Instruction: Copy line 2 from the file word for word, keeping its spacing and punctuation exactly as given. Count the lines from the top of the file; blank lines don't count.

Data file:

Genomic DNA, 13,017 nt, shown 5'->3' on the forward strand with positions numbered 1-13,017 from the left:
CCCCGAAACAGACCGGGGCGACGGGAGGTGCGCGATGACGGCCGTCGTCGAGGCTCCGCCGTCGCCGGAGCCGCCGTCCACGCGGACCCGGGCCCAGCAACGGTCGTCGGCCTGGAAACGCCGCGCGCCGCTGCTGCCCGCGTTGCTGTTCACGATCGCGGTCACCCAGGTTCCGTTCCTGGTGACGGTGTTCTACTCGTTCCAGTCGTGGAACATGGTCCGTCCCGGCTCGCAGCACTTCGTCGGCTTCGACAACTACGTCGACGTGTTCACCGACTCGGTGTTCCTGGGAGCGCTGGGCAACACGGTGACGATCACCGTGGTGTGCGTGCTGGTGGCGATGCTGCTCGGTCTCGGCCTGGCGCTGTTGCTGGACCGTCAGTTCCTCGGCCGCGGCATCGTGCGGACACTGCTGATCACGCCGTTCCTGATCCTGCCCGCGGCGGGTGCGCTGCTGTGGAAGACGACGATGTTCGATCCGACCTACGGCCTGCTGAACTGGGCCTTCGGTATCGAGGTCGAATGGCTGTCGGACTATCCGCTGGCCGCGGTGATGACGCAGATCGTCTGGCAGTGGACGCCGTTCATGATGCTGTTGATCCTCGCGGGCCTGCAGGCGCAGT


CCCCGAAACAGACCGGGGCGACGGGAGGTGCGCGATGACGGCCGTCGTCGAGGCTCCGCCGTCGCCGGAGCCGCCGTCCACGCGGACCCGGGCCCAGCAACGGTCGTCGGCCTGGAAACGCCGCGCGCCGCTGCTGCCCGCGTTGCTGTTCACGATCGCGGTCACCCAGGTTCCGTTCCTGGTGACGGTGTTCTACTCGTTCCAGTCGTGGAACATGGTCCGTCCCGGCTCGCAGCACTTCGTCGGCTTCGACAACTACGTCGACGTGTTCACCGACTCGGTGTTCCTGGGAGCGCTGGGCAACACGGTGACGATCACCGTGGTGTGCGTGCTGGTGGCGATGCTGCTCGGTCTCGGCCTGGCGCTGTTGCTGGACCGTCAGTTCCTCGGCCGCGGCATCGTGCGGACACTGCTGATCACGCCGTTCCTGATCCTGCCCGCGGCGGGTGCGCTGCTGTGGAAGACGACGATGTTCGATCCGACCTACGGCCTGCTGAACTGGGCCTTCGGTATCGAGGTCGAATGGCTGTCGGACTATCCGCTGGCCGCGGTGATGACGCAGATCGTCTGGCAGTGGACGCCGTTCATGATGCTGTTGATCCTCGCGGGCCTGCAGGCGCAGT